Photo credit: Marcus Wöckel
Readings: Psalm 111:1-10, Luke 17:11-19, Heaven and Hell #404 (see below)
Well, it is just the beginning of October, but let’s get a jump on Thanksgiving shall we? Because, the story that we have heard from the bible today is all about gratitude. Jesus is traveling along the border between Samaria and Galilee. He meets ten lepers and heals them. It is interesting how it happens. They are not healed in Jesus’ presence; he sends them to see the priest and it says “as they went, they were cleansed.” They suddenly found themselves healed when they didn’t quite expect it. Yet, nine of them continued on their way, only one turned around and returned to Jesus to thank him. Jesus feigns surprise, and makes sure to point out that the one practicing gratitude is a Samaritan, an enemy of his fellow Judeans. Jesus has already told the story of the Good Samaritan a few chapters earlier, and this story drives home his point: we should be wary of the walls we erect between ourselves and others, for if we pay attention it is the Samaritan, the one the Judeans call “enemy” who is actually loving God and loving the neighbor as Jesus is teaching. This Samaritan’s gratitude is lifted up as a model.
Now, I did not grow up with a Thanksgiving holiday, and I’ve very much come to appreciate the tradition of setting a day aside to give thanks for our blessings in community. Perhaps the practice is as simple as saying grace at a feast, perhaps it is the practice of going around a table to say one thing we are grateful for, perhaps it is a yearly inventory of our blessings. Gratefulness is an important practice.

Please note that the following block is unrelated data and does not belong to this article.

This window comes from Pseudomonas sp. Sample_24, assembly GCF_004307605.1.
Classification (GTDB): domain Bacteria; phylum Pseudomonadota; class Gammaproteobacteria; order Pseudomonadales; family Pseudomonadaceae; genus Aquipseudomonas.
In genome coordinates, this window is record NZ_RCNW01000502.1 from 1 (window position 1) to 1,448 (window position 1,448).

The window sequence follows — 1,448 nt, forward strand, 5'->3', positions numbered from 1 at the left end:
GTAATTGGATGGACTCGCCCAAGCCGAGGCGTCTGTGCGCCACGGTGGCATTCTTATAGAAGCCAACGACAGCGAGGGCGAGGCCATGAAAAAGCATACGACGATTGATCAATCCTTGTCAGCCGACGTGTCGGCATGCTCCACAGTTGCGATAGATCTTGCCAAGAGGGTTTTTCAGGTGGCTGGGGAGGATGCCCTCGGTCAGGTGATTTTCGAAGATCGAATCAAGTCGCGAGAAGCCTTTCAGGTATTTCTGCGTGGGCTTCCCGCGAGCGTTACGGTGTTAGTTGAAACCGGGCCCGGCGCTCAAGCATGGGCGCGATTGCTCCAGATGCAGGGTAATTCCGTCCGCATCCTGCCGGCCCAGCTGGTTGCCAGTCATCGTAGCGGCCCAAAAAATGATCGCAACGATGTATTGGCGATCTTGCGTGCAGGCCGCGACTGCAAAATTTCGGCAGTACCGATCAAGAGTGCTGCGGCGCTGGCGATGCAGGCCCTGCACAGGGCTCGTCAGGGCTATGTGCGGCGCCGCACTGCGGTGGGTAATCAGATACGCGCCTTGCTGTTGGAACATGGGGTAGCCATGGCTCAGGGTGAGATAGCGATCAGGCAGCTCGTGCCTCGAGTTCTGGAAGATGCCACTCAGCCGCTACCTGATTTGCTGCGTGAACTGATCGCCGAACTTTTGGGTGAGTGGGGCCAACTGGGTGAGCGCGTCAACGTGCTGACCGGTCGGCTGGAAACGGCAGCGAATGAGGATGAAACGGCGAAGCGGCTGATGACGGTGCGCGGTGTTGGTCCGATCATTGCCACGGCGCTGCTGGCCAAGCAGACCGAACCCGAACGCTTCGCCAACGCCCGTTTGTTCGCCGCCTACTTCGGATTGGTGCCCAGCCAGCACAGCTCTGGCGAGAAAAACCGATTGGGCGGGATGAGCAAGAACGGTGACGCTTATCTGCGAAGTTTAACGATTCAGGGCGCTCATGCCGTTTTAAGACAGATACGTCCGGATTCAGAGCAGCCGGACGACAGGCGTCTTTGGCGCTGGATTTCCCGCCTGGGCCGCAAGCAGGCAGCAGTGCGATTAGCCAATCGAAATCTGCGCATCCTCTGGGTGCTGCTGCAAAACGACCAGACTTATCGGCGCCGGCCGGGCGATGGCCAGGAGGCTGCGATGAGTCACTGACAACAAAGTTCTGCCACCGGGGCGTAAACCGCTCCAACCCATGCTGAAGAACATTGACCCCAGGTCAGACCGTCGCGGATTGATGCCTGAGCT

I do want to dive a little deeper and ask: Why though? Why is Thanksgiving so many people’s favorite holiday? Why is the practice of gratitude often so restorative? Why do we teach our children to say “thank you” when someone does something for them?
Certainly, it is a nice thing to do, it seems the right thing to do—but why is that? Because it is an acknowledgment that we exist in community, that we rely upon each other. It is the acknowledgement of the existence of someone else whose action made an impact upon us in some way, it is an acknowledgment that we are not islands but strands of a grand and beautiful web. Gratitude connects us to each other and to reverence.
Reverence, in the words of philosopher Paul Woodruff, is the recognition of something greater than the self.(1) Gratitude is one of the easiest and most important ways we enter into the experience of reverence. When we say thank you, we bring ourselves into the recognition of someone apart from the self, recognition of a need that we could not fulfill on our own, and therefore, a recognition that the self is not all-important or all-capable.
Or in the words of Rev. Barbara Brown Taylor “reverence stands in awe of something—something that dwarfs the self, that allows human beings to sense the full extent of our limits—so that we can begin to see one another more reverently as well.” (2)